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Leader of downtown Jackson group convicted of misusing money

The head of a downtown Jackson development group has been convicted on a charge that he embezzled money from the organization.

Ben Allen was found guilty Tuesday on one count of a 10-count indictment. That count charged Allen with improperly receiving money from Downtown Jackson Partners to pay his wife’s mobile phone bill.

A lawyer tells The Clarion-Ledger Allen will appeal the conviction.

The executive director was indicted last year on charges he stole nearly $55,000 of the group’s money and misused another $190,000.

Representatives of Downtown Jackson Partners testified that Allen did nothing wrong, and that as a private entity, the nonprofit could compensate Allen as it wished.

Prosecutors, though, argued that an assessment collected from property owners is public tax money that Allen improperly took.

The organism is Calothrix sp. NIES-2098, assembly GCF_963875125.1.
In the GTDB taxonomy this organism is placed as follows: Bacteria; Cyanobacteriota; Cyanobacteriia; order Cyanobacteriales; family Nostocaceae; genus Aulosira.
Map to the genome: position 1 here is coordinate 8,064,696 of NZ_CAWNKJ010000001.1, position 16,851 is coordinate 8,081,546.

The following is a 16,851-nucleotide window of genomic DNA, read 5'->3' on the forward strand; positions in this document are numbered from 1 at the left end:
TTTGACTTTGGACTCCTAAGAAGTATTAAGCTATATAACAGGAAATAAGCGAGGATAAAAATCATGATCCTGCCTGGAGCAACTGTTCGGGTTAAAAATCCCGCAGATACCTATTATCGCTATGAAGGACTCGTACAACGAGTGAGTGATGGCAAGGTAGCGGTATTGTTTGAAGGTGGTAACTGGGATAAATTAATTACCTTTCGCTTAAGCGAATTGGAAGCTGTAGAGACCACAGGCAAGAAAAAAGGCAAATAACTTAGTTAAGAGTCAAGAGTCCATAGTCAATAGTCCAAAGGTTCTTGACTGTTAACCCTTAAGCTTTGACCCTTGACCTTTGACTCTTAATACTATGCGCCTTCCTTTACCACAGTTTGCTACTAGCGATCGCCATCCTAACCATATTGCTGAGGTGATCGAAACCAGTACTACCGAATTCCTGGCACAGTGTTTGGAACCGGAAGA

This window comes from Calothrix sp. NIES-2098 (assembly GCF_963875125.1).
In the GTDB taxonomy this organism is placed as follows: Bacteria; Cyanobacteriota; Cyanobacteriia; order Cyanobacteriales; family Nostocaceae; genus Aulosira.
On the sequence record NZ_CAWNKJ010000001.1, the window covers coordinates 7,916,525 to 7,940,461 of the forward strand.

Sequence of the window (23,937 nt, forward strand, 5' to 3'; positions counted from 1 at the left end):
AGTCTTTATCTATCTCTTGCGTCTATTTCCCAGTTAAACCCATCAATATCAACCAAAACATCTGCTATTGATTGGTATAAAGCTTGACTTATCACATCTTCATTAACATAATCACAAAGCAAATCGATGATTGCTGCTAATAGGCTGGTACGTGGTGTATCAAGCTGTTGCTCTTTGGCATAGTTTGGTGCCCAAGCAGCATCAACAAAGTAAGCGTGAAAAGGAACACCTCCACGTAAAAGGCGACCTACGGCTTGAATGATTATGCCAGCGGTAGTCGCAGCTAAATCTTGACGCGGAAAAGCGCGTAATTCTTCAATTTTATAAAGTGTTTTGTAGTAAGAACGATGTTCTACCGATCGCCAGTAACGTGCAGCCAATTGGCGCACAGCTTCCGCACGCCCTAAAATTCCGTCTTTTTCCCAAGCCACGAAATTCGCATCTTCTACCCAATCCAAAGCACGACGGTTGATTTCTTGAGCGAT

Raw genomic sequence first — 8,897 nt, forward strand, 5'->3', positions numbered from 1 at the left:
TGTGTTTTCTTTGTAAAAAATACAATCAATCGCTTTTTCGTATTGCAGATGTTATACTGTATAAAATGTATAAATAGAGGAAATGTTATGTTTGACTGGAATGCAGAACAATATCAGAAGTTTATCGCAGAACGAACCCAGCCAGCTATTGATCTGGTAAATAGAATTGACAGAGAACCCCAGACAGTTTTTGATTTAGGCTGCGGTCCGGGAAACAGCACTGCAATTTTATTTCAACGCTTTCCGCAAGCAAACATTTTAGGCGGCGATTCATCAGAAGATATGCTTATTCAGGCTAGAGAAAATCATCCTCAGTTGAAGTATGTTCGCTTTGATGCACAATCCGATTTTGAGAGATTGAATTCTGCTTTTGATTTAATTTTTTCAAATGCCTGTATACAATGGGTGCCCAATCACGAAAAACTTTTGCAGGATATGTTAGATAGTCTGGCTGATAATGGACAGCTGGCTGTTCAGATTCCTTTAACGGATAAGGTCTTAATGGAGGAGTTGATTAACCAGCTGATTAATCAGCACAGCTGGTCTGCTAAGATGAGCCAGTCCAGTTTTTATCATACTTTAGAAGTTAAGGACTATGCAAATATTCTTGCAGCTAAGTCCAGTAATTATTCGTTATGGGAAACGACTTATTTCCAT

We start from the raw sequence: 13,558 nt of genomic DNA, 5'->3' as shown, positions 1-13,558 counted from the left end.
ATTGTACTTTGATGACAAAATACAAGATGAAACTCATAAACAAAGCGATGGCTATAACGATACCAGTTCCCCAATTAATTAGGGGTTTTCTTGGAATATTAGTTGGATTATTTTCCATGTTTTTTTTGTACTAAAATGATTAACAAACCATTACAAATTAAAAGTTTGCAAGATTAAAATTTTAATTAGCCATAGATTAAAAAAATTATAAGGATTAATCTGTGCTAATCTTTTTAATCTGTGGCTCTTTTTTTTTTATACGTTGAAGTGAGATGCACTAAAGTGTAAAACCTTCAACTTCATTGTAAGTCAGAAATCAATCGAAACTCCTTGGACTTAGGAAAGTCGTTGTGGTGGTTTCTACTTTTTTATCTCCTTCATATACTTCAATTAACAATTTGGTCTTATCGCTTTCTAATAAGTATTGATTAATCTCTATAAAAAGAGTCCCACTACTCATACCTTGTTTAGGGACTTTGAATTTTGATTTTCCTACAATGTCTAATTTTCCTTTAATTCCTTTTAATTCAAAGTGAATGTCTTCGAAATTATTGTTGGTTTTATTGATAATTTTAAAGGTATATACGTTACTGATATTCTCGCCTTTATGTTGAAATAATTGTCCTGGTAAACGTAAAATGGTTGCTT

“All this money should have been going to the betterment of downtown Jackson instead of the betterment of Ben Allen,” Hinds County Assistant District Attorney Sue Perry told jurors in a closing argument Tuesday. She said Allen could do what he wanted with the money because he alone signed checks and “no one was watching.”

Downtown Jackson Partners alleged that Allen’s troubles originated with his former administrative assistant, Linda Brune. The nonprofit fired Brune in 2014, alleging she leaked documents to The Clarion-Ledger. It has filed a civil lawsuit against Brune in Madison County, alleging she stole $40,000 from the organization. That suit is pending and Brune has not faced criminal charges in Jackson, despite efforts by the nonprofit to press charges.

One of the prosecution’s witnesses, Derrick Garner of the state auditor’s office, testified that he found no proof Allen embezzled funds related to the charges listed in the indictment. But the case ensnared two other high-ranking employees of the state auditor’s office. District Attorney Robert Smith obtained hindering prosecution indictments against Investigations Division Director David Huggins and Deputy Director Karei McDonald. State Auditor Stacey Pickering has called on Smith to dismiss those charges, which are still pending.

Smith himself recently escaped conviction when a judge declared a mistrial on charges that he had hindered prosecution by improperly aiding a defendant.


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